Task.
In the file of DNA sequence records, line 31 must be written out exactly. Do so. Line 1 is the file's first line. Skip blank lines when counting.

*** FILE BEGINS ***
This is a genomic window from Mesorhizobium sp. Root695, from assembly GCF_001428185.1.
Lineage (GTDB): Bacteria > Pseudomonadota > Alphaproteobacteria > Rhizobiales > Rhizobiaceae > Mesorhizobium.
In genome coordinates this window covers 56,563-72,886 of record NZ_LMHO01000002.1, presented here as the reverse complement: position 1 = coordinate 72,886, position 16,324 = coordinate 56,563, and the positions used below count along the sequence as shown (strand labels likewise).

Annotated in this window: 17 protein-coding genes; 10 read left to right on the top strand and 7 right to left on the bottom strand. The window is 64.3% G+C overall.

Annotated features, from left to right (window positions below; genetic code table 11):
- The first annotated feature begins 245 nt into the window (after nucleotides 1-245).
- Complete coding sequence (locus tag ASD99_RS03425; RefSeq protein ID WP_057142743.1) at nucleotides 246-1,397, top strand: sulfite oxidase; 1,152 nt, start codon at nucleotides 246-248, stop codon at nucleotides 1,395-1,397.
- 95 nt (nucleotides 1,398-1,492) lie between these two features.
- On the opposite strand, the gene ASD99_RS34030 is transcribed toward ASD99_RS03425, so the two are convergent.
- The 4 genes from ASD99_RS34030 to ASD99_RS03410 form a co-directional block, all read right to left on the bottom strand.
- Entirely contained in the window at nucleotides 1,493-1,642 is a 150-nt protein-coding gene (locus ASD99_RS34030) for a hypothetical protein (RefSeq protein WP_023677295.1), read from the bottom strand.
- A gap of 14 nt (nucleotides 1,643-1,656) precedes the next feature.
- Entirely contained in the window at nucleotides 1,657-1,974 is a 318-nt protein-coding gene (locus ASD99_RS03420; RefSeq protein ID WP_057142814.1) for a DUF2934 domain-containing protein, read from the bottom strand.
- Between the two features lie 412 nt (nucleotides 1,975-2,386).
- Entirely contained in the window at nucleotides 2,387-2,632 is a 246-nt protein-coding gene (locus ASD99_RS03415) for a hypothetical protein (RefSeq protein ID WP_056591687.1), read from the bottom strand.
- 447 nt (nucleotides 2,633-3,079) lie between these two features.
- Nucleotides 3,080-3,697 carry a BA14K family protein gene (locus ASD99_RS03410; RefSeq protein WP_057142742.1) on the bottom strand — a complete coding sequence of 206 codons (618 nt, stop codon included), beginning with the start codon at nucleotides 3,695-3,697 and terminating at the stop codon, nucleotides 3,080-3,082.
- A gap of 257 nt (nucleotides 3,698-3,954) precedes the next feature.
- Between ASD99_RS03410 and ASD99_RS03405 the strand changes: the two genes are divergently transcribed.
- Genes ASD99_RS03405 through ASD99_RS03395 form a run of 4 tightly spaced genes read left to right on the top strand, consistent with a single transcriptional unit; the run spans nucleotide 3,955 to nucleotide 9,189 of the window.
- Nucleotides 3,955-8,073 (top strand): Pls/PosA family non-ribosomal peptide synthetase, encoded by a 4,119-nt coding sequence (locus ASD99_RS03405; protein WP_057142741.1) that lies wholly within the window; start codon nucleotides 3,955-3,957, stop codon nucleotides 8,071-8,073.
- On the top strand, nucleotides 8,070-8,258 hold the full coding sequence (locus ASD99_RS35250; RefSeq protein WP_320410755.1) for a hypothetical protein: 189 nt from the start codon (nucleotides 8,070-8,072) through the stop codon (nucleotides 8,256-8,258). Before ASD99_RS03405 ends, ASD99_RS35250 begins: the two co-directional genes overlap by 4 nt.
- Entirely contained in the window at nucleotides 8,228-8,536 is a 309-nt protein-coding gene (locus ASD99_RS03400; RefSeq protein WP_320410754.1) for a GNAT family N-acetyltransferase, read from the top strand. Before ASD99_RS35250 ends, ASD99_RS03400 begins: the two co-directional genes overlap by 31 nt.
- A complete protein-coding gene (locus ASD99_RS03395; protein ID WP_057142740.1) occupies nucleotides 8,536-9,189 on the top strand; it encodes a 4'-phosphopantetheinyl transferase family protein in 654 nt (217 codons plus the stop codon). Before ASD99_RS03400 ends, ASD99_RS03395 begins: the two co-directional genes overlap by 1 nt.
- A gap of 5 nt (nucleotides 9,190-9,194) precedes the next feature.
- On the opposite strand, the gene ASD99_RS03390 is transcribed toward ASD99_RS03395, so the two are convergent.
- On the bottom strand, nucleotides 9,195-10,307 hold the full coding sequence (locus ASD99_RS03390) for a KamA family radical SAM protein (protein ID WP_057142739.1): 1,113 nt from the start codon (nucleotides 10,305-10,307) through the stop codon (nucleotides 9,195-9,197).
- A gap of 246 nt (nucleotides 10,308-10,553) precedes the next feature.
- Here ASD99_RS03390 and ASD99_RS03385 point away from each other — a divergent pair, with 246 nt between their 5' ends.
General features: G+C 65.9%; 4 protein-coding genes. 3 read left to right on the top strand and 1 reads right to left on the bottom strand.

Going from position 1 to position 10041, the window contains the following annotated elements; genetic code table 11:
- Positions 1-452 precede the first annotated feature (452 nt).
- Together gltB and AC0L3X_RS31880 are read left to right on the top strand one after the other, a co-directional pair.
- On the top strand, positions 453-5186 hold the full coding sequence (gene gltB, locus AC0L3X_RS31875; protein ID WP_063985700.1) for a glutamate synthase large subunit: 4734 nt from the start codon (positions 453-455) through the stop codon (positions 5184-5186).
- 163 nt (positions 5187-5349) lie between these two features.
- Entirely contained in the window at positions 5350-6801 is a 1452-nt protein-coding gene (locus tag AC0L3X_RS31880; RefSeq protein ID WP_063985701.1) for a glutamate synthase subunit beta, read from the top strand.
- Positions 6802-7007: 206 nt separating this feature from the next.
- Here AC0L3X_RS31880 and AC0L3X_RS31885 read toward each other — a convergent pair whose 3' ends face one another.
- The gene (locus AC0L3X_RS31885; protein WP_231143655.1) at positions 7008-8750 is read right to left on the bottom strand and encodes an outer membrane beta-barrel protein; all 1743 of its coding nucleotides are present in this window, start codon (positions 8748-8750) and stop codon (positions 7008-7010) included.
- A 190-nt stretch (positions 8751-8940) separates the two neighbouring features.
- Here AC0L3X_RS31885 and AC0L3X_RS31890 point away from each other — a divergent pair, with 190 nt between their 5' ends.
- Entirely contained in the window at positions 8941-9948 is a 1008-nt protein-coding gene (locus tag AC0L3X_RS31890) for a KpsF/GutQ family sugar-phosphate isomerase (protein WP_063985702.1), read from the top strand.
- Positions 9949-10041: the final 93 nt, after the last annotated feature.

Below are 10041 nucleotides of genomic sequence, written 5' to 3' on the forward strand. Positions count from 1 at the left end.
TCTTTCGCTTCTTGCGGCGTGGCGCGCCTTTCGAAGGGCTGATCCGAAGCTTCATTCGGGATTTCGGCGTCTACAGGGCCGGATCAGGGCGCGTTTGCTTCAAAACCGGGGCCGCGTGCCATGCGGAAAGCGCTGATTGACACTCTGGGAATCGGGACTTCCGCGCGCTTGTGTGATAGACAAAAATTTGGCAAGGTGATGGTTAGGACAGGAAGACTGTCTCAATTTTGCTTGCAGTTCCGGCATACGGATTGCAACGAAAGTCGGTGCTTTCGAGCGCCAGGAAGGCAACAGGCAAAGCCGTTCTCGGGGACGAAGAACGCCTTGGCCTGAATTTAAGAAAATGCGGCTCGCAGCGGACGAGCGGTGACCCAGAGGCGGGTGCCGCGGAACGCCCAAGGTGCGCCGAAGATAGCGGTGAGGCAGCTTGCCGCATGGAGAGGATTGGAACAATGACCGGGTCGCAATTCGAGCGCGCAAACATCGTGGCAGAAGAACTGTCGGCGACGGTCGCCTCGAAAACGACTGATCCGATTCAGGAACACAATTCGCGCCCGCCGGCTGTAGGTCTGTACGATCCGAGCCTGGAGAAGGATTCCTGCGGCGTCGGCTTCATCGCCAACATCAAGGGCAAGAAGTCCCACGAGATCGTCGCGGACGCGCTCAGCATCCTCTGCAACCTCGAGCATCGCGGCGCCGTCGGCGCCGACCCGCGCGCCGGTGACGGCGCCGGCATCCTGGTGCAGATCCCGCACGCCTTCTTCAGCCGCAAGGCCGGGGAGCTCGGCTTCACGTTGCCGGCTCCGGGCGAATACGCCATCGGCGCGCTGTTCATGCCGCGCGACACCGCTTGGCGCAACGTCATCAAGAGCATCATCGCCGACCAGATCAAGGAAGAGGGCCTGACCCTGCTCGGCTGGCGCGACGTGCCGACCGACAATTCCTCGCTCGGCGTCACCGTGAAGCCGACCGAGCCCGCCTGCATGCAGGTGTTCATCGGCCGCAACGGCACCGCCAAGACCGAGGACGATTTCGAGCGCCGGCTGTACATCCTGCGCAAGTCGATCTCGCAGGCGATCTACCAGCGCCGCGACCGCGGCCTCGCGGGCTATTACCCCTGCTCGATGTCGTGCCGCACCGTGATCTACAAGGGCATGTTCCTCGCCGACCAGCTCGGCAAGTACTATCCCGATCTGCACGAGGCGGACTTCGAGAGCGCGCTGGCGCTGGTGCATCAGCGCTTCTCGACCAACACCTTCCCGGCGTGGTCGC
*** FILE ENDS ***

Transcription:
Going from position 1 to position 10041, the window contains the following annotated elements; genetic code table 11: